Background/Aims: Salicylate causes drug-induced immune thrombocytopenia. However, some clinical studies indicate the presence of additional mechanisms in the drug-induced thrombocytopenia, by which the platelet production from megakaryocytes may directly be affected. Since salicylate is amphiphilic and preferentially partitioned into the lipid bilayers of the plasma membrane, it can induce some structural changes in the megakaryocyte membrane surface and thus affect the process of thrombopoiesis. Methods: Employing the standard patch-clamp whole-cell recording technique, we examined the effects of salicylate on the membrane capacitance in rat megakaryocytes. Taking electron microscopic imaging of the cellular surface, we also examined the effects of salicylate on the membrane micro-architecture of megakaryocytes. Results: Salicylate significantly decreased the membrane capacitance of megakaryocytes, indicating the decreased number of invaginated plasma membranes, which was not detected by the fluorescent imaging technique. As shown by electron microscopy, salicylate actually halted the process of pro-platelet formation in megakaryocytes. Conclusion: This study demonstrated for the first time that salicylate inhibits the process of thrombopoiesis in megakaryocytes, as detected by the decrease in the membrane capacitance. Salicylate-induced changes in the membrane micro-architecture are thought to be responsible for its effects.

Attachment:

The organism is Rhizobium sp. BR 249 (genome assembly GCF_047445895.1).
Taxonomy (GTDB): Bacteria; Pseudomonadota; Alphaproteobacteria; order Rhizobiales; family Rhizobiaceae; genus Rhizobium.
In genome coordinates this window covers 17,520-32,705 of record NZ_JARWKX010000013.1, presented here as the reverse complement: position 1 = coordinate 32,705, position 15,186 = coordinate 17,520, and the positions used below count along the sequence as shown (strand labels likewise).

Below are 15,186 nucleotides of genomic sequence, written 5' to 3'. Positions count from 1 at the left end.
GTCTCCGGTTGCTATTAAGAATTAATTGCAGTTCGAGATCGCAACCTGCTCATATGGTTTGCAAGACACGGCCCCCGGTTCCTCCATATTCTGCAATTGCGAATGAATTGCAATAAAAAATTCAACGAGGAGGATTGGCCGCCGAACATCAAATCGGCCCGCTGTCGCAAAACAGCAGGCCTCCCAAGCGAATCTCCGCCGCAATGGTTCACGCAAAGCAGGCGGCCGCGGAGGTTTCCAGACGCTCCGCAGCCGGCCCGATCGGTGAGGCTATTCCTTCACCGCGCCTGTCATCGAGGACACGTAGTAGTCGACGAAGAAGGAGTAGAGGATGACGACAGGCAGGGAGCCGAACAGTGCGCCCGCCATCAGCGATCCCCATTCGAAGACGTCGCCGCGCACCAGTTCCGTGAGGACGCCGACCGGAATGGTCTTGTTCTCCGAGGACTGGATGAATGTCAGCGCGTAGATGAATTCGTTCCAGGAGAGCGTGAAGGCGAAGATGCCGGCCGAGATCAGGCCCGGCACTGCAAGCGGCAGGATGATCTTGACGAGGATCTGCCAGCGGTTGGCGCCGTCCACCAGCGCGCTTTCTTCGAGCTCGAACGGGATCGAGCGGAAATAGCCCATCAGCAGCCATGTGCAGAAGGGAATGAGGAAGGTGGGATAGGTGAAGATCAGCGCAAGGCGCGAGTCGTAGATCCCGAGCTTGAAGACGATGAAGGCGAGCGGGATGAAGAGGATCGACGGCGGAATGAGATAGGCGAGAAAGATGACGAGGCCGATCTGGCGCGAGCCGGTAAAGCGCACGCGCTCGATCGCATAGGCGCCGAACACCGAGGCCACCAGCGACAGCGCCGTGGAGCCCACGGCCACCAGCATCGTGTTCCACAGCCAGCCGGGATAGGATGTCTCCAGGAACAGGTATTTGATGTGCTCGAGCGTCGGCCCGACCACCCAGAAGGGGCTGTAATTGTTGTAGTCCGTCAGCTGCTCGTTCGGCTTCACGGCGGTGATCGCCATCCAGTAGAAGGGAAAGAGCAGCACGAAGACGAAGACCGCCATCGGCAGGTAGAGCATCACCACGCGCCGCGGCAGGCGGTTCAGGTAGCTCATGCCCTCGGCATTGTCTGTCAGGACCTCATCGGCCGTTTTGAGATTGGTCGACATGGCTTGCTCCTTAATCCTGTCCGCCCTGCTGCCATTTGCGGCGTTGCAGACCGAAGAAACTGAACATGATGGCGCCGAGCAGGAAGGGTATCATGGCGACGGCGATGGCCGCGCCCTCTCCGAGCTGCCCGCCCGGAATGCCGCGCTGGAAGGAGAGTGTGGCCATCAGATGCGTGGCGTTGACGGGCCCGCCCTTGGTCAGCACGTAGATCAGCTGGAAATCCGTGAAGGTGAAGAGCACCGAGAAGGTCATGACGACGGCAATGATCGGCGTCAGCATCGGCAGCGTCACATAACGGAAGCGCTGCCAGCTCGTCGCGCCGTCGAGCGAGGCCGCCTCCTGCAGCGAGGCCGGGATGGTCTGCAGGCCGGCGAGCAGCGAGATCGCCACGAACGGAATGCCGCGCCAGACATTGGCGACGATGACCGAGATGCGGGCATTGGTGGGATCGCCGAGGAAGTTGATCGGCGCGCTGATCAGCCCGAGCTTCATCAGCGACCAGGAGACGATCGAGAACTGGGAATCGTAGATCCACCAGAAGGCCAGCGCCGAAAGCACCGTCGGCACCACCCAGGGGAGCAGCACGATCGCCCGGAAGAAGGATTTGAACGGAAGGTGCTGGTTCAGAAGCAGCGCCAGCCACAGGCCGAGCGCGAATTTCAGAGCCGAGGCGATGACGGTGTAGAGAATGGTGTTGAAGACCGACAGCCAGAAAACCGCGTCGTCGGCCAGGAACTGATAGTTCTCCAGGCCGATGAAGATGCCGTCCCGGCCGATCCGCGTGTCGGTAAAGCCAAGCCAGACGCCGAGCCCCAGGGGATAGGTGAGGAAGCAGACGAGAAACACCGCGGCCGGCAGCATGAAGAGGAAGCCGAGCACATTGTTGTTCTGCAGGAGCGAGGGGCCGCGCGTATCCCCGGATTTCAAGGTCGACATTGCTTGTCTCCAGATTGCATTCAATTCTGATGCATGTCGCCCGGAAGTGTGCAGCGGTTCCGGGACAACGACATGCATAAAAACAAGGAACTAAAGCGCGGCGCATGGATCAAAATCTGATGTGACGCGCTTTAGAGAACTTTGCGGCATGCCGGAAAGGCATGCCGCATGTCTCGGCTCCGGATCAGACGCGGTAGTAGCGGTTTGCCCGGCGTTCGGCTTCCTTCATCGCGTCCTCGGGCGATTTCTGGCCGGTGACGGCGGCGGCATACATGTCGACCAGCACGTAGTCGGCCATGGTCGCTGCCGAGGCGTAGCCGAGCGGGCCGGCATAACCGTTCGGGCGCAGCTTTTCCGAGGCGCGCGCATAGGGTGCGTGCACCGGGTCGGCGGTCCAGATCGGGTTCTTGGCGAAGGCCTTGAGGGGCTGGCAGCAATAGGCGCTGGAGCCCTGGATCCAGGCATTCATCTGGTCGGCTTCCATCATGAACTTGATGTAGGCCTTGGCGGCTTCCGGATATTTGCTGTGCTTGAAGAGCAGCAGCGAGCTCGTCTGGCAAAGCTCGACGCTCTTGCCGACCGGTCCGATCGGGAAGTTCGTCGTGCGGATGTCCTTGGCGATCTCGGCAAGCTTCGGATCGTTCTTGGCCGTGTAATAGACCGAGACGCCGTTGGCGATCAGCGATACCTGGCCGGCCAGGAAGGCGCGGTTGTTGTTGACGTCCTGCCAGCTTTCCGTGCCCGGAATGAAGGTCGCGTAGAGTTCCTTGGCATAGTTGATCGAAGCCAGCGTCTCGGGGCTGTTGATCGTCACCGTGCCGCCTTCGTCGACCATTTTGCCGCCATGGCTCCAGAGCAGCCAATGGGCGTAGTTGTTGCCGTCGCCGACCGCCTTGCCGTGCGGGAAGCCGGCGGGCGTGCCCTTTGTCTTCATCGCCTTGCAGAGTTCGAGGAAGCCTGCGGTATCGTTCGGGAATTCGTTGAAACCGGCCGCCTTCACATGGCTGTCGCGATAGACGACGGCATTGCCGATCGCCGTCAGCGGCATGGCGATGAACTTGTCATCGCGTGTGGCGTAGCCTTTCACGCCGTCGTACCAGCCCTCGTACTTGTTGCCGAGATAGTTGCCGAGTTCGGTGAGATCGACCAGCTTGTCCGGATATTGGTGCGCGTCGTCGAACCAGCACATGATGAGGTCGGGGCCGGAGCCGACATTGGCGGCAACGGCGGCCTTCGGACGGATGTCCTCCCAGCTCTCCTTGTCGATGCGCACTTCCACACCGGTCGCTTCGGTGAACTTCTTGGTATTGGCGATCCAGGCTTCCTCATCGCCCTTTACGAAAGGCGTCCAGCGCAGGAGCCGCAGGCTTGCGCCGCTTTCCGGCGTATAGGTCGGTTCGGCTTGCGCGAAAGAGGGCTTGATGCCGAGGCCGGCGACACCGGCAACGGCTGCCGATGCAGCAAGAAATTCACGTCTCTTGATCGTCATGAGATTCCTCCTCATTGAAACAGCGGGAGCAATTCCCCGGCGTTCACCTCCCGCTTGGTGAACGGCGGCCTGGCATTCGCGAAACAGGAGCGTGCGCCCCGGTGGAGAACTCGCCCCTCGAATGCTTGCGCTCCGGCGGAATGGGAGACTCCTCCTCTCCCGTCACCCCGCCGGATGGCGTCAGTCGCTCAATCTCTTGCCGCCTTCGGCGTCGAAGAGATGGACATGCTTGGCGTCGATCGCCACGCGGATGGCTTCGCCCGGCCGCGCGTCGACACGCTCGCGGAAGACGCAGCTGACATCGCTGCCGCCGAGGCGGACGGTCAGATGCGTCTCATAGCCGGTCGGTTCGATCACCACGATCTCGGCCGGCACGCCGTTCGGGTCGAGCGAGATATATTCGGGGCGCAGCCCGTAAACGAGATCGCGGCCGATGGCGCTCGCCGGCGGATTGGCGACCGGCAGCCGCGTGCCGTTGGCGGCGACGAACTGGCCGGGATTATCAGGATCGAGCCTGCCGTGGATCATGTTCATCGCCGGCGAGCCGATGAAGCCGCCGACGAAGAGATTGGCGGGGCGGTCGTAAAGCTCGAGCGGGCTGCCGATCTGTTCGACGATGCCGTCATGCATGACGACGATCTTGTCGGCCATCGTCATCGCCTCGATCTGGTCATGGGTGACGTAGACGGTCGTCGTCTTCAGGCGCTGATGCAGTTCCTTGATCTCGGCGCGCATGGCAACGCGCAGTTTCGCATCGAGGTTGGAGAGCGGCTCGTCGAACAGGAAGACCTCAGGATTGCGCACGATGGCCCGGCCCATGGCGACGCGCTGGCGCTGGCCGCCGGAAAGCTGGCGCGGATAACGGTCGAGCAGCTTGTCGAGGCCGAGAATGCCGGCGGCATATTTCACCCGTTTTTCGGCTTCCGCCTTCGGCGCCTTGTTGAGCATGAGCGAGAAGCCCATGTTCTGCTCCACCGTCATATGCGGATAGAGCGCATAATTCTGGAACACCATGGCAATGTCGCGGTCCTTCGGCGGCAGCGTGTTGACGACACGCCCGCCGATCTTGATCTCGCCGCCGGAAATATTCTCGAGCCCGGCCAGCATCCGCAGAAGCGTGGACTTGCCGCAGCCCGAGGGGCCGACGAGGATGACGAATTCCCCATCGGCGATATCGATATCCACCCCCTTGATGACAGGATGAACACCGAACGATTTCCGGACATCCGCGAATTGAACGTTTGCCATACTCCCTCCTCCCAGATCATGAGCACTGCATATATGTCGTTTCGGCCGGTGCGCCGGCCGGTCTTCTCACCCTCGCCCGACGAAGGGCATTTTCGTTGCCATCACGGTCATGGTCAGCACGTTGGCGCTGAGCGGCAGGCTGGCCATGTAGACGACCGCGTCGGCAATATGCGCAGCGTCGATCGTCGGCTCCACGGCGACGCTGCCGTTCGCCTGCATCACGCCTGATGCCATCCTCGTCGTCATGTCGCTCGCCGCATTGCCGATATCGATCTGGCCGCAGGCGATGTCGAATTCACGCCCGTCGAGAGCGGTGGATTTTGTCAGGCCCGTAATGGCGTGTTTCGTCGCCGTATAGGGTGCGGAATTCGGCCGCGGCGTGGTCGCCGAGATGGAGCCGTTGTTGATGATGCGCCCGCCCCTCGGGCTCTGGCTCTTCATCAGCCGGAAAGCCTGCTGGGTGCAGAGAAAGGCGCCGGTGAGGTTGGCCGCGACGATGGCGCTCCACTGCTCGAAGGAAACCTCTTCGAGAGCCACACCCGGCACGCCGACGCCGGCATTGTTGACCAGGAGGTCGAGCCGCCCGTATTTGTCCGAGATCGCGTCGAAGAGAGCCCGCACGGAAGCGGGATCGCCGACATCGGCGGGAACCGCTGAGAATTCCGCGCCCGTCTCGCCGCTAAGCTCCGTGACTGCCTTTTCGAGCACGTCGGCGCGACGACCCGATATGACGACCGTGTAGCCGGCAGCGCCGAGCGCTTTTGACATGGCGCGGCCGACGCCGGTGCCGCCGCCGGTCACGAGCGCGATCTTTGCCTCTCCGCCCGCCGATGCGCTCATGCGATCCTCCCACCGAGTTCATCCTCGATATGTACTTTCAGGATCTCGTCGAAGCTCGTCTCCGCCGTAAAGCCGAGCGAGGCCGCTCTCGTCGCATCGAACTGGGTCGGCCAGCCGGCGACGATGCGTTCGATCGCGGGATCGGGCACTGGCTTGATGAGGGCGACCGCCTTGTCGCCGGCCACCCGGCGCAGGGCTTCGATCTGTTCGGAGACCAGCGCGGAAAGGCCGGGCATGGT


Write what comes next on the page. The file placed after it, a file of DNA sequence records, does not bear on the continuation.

- Membrane capacitance
- Membrane micro-architecture